January 15, 2014LANCASTER — The Coös County commissioners voted on Wednesday morning after holding the required public hearings to apply for a $500,000 Community Block Development Grant (CBDG) from the Community Development Finance Authority to add more modern low- and moderate-income apartments to the City's housing stock.
If their application is funded and approved by Governor and Council, $475,000 would be sub-granted to TKB Properties, LLC, to renovate the vacant and deteriorating Bartlett School at 56 Mount Forist Street, most likely into 14 affordable housing units.
The $25,000 balance would be retained for the county's administrative expenses.
The Berlin City Council voted to sell the vacant building to TKB Properties for $1, contingent on its receiving the grant.
Under the terms of the grant, these one- and two-bedroom units would have to remain affordable for a minimum of 20 years.
Berlin native Kevin Lacasse of New Hampton explained that he and his business partner Tim Coulombe have already renovated 78 apartment units in Berlin, primarily through public-private partnerships, with some financed entirely from private capital.
"Some good projects do need grant assistance, however, because the income that can be realized in this City is not sufficient to cover renovation costs," he explained.
When a prior developer's project plans did not materialize, City Housing Director Linda White approached TKB Properties to see if it would be interested in acquiring the former elementary school building.
The Berlin City Council voted that the vacant building should be made available to all interested investors through a Request For Proposal (RFP) process, however.
"No one else stepped forward," Lacasse said, noting that the building, not operated as a school since 2009, is now in pretty rough shape because a sprinkler pipe had burst and it's been left unheated for some time.
The City would retain the lower grassed section of the property, potentially for use as a park or other public amenity. TKB will own the three-floor building, the parking lot and some space for landscaping.
Architect Tim Sappington of Randolph has drawn up some preliminary interior plans that show five apartments on the Main Floor, ranging in size from 600 square feet to 1,060 sq. ft. The second floor would have a similar configuration, but the walkout ground floor would only have three apartments, plus storage.
Lacasse said he believes that the project will cost approximately $900,000, with $425,000 to be raised from private capital.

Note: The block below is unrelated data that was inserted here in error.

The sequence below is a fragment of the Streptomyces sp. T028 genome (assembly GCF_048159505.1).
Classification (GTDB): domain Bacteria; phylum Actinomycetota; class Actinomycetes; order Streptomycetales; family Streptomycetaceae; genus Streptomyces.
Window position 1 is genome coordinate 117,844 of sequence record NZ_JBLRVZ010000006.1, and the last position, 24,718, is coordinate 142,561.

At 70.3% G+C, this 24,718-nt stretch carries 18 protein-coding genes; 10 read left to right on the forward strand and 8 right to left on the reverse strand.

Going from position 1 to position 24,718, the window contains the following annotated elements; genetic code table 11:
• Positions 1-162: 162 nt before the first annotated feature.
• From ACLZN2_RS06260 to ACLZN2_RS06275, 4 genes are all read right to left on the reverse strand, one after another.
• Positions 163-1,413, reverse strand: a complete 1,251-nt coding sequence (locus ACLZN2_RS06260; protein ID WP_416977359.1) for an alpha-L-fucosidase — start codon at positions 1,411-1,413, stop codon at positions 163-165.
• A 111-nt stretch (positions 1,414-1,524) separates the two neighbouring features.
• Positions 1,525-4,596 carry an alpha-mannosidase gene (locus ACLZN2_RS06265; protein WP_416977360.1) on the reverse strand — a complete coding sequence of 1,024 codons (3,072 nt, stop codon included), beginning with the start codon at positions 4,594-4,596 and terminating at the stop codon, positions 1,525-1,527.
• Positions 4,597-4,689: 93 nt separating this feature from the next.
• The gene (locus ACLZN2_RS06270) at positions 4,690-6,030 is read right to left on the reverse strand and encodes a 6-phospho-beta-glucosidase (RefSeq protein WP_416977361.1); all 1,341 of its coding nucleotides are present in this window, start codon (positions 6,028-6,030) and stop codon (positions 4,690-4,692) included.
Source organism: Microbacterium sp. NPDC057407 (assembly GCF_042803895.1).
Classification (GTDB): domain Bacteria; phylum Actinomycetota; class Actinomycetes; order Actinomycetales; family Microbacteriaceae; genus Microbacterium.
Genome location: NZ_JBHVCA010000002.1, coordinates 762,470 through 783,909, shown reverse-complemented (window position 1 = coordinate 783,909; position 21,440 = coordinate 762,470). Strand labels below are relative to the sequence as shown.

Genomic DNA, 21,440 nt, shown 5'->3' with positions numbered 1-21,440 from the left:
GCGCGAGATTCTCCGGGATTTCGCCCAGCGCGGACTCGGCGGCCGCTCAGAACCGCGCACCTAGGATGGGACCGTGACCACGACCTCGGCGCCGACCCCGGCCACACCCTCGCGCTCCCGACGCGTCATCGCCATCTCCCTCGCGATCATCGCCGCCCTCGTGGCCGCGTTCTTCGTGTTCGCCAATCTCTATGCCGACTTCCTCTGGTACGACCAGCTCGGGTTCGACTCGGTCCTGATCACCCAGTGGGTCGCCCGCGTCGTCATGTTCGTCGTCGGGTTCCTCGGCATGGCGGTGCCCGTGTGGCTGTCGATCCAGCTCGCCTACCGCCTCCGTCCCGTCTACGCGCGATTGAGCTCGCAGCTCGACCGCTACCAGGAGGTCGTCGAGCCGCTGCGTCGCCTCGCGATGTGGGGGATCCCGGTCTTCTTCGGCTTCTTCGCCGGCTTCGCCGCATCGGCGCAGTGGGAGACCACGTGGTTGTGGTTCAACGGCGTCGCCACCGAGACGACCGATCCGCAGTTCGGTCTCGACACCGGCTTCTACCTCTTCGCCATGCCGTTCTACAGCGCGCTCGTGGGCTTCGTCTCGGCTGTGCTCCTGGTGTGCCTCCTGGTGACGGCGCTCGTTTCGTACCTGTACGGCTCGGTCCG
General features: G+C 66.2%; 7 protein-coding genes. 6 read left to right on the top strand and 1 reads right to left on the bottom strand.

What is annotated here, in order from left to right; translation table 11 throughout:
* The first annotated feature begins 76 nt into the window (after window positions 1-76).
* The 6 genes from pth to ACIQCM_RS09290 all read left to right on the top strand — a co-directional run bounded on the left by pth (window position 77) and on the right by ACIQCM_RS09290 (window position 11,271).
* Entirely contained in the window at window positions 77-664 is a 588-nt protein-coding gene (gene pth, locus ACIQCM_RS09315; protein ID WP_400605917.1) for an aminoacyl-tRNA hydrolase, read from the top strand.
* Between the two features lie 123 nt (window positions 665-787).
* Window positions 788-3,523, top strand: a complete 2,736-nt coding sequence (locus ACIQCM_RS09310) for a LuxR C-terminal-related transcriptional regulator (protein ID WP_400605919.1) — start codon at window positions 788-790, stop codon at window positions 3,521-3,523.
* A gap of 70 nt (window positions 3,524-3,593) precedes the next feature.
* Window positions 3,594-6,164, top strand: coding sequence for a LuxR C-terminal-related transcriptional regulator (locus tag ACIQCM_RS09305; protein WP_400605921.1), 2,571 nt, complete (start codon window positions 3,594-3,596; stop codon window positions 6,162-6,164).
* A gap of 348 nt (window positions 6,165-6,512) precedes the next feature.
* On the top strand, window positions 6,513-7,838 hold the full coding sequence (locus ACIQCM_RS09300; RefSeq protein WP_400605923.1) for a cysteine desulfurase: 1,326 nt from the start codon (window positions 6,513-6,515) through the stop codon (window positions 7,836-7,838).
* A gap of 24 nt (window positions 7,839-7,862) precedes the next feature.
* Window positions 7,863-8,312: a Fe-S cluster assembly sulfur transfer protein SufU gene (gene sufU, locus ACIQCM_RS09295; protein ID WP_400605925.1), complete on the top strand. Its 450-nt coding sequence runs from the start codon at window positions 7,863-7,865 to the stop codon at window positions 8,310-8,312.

In addition to Berlin, Lacasse has housing investments in New Hampton and Franklin, a mobile home park in Tilton, and a campground in Effingham.
"Berlin is where I grew up; it's where my heart is," he said, pointing out, however, that the City was having a tough time when he graduated from high school.
Likely TKB Properties will not learn whether or not it will be awarded the grant until April. Then the project will have to go out to bid and a contractor selected. Work would likely not begin until August and, with a six-month construction period, the project could be completed in February or March, 2015.
The county's CDBG consultant Donna Lane of Conway reported in a separate public hearing that none of the CDBG grant awarded the Brookside Apartments renovation project in Berlin has been spend. The management company decided that it would be best if the Tri-County CAP weatherization project were completed before the next phase of improvements began and that work has not yet gone out to bid, she said.
Lane also discussed the possibility with the commissioners that work on the water supply system at the county's nursing home in West Stewartstown could qualify for an emergency Community Development Block Grant.
A boil order was put in place this fall by the state Department of Environmental Services (NHDES), and a series of design problems, including code compliance issues, have come to light since then.
Lane suggested steps that could be taken to speed up the process. Commissioner Paul Grenier of Berlin noted that the best timing would be to have an infrastructure project application ready for be submission right after the county delegation meets to approve the county budget, likely in mid-March. The delegation could then also approve where the balance of any needed funds would come from.
Two or three other towns are apparently considering applying for CDBG grants, which are solely available to counties and municipalities.